2019-07 Reducing maternal labor market detachment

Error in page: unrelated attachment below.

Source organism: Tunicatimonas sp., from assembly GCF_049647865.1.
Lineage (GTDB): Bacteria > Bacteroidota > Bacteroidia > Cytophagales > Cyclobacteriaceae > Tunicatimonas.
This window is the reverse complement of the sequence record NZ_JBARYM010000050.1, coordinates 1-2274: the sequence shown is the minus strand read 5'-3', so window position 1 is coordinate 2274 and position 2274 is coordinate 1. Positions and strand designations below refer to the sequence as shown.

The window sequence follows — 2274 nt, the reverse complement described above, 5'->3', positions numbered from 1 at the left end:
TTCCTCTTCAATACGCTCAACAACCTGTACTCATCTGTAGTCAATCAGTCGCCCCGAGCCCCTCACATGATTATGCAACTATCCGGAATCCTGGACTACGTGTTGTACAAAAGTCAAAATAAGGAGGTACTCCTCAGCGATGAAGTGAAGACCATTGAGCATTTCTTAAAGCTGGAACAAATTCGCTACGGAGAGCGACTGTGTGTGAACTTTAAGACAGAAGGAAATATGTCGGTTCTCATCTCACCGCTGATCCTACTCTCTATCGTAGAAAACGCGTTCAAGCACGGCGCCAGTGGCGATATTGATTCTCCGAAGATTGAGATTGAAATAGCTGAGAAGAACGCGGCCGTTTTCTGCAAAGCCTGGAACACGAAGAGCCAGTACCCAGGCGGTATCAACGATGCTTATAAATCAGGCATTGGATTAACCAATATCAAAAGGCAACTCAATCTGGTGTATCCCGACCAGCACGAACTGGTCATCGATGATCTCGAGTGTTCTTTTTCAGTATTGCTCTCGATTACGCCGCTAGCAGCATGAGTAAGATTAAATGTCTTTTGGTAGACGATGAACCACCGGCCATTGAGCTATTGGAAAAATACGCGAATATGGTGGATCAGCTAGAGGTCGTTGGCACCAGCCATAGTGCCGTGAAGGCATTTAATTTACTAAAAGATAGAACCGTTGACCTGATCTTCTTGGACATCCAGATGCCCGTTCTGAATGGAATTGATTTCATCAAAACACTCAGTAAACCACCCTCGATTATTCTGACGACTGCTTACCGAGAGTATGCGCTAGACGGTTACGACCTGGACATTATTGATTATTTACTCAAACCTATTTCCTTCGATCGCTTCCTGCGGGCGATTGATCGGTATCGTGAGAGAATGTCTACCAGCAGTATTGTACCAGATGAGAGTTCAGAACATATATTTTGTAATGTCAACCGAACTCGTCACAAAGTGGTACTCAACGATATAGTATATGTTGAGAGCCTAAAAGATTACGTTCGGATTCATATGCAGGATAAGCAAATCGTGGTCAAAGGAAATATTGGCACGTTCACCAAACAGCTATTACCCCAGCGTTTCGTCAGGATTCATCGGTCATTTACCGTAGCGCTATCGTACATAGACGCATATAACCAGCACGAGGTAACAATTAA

Nearly 30% of working women leave the labor force when they have a child. Access to paid family leave may allow some women to take temporary leave rather than quitting, which may have significant implications for their labor force participation in the long run. We test this hypothesis relying on two policy-based natural experiments: implementation of state-legislated paid family leave programs in California and New Jersey. We estimate an event-study difference-in-differences model comparing pre-to-post-policy trends in labor force participation between women with young children and women with no minor children in each state. We find that in the absence of paid leave, maternal labor market detachment is nearly 30% following a birth; it attenuates over time but remains significantly different from zero as much as eleven years later. We find that access to paid family leave at the time of a birth significantly increases labor market participation by more than 5% in the year of a birth; it attenuates over time but remains significantly different from zero as much as five years later. The impacts are the largest for women with higher educational attainment, indicating that paid leave policies induce the most productive workers to remain in the labor market.